Ketum is considered a banned substance in Malaysia. However, the Kedah Menteri Besar Datuk Seri Muhammad Sanusi Md Nor has proposed to the Federal government to allow the export of ketum leaves to meet the high demand by pharmaceutical companies abroad.
As reported in Bernama, Sanusi said this move would not only help ketum growers in the country, but the government would also earn tax revenue through the export of the leaves.
He said that the ketum leaves that are grown in Kedah are in high demand, especially in the neighbouring country of Thailand, where they had already legalised ketum and is widely used for medical purposes.
“If there is a good technology for health being developed in neighbouring countries, and the demand for the leaves from here is high – because the grade of ketum leaves grown in Thailand is lower. I think the government should take advantage of this to become an exporter,” he said.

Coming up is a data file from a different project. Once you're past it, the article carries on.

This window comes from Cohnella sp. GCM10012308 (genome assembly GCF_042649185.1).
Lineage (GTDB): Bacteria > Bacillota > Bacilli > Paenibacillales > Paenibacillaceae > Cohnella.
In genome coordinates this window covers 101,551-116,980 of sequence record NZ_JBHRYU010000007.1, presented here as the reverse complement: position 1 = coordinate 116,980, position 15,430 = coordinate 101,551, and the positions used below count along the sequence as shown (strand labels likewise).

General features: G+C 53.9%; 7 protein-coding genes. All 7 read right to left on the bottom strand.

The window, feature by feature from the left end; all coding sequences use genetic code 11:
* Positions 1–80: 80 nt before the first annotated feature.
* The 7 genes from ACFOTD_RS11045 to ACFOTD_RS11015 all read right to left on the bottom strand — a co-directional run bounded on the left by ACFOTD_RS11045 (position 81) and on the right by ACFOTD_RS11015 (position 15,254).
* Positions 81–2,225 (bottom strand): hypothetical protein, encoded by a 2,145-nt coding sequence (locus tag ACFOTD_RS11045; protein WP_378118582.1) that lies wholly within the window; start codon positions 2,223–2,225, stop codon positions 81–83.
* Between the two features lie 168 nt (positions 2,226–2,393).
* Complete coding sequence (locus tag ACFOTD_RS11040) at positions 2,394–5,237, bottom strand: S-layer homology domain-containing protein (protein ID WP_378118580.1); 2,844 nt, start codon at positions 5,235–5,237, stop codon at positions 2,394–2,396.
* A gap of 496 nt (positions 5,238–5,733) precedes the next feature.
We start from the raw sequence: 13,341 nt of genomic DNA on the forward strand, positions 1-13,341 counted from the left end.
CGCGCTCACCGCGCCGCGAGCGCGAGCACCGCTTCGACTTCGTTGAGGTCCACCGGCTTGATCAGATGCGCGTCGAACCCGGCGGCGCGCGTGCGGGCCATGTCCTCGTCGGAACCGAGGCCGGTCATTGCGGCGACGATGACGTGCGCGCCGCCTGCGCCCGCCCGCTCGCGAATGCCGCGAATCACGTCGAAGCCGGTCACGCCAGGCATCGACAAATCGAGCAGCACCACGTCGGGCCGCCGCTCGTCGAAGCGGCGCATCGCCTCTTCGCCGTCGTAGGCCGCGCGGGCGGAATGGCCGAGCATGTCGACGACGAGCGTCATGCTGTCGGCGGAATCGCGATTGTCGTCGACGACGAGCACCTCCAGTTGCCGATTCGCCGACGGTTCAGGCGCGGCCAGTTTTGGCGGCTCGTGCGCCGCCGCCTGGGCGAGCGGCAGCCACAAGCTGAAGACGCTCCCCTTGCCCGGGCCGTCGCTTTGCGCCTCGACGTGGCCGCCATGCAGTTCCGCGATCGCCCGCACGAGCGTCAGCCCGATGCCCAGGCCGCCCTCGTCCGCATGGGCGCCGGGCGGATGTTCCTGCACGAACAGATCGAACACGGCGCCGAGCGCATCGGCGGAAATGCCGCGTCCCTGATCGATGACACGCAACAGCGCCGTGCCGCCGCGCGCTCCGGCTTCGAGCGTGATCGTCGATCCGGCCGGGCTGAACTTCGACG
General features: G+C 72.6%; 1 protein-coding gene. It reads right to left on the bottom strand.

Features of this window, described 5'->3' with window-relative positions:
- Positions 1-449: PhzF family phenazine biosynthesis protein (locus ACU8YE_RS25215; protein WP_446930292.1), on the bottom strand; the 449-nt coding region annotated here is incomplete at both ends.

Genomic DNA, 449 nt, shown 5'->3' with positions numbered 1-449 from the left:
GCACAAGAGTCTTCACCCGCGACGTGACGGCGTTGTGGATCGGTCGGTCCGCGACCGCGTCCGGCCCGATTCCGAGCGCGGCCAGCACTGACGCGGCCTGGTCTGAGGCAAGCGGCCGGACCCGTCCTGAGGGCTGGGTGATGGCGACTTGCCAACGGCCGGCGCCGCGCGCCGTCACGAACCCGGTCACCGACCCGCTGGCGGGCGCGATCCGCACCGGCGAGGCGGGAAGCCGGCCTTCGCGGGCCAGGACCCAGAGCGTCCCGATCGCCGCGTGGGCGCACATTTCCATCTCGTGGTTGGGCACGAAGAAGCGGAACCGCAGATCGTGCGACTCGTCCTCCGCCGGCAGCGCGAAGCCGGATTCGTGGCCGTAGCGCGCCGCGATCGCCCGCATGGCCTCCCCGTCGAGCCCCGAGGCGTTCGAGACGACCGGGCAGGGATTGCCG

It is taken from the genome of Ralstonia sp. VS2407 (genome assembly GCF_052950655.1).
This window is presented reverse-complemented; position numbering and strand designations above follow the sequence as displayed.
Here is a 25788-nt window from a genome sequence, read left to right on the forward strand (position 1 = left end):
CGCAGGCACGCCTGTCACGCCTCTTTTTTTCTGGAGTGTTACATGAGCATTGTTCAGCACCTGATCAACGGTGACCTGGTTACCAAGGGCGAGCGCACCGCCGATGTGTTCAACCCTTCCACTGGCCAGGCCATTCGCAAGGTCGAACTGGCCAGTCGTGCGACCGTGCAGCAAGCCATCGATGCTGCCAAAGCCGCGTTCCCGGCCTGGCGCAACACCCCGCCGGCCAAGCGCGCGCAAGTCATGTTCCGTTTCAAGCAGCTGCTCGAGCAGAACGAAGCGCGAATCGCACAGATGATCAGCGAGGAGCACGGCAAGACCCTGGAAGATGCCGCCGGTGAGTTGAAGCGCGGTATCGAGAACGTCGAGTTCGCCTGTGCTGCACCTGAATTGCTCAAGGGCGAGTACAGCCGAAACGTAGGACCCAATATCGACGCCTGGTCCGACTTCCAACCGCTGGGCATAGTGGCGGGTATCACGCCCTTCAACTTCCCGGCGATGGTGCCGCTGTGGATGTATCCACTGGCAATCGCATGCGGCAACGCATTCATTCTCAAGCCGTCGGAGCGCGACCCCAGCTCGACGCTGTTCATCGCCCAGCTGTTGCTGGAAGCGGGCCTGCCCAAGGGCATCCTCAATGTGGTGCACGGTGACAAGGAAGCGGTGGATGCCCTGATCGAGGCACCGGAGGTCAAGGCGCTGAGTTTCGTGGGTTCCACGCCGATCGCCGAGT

Sanusi said if the government legalised ketum, the state government is ready to appoint any of its subsidiaries to purchase and collect ketum leaves and act as the sole legal exporter in Kedah.
He said this legalising ketum will also help reduce enforcement activities and arrests related to ketum leaf smuggling at the country’s borders.
“We spend a lot of resources to enforce the ban on the export of ketum leaves as we have listed it under the Poisons Act 1952, and there are export restrictions, so our agencies have worked hard to stop these smuggling activities,” he added.
Sanusi then said he was surprised as the law allows planting these trees, but plucking the leaves and processing them is considered illegal.
“Of course, you can’t drink it just like that, that’s not good. It has to go through certain scientific methods to become medicine. So I hope this is given due attention, as it’s our loss. We have many crops on our land, but it’s considered illegal. It’s better if we legalise it for export,” he said.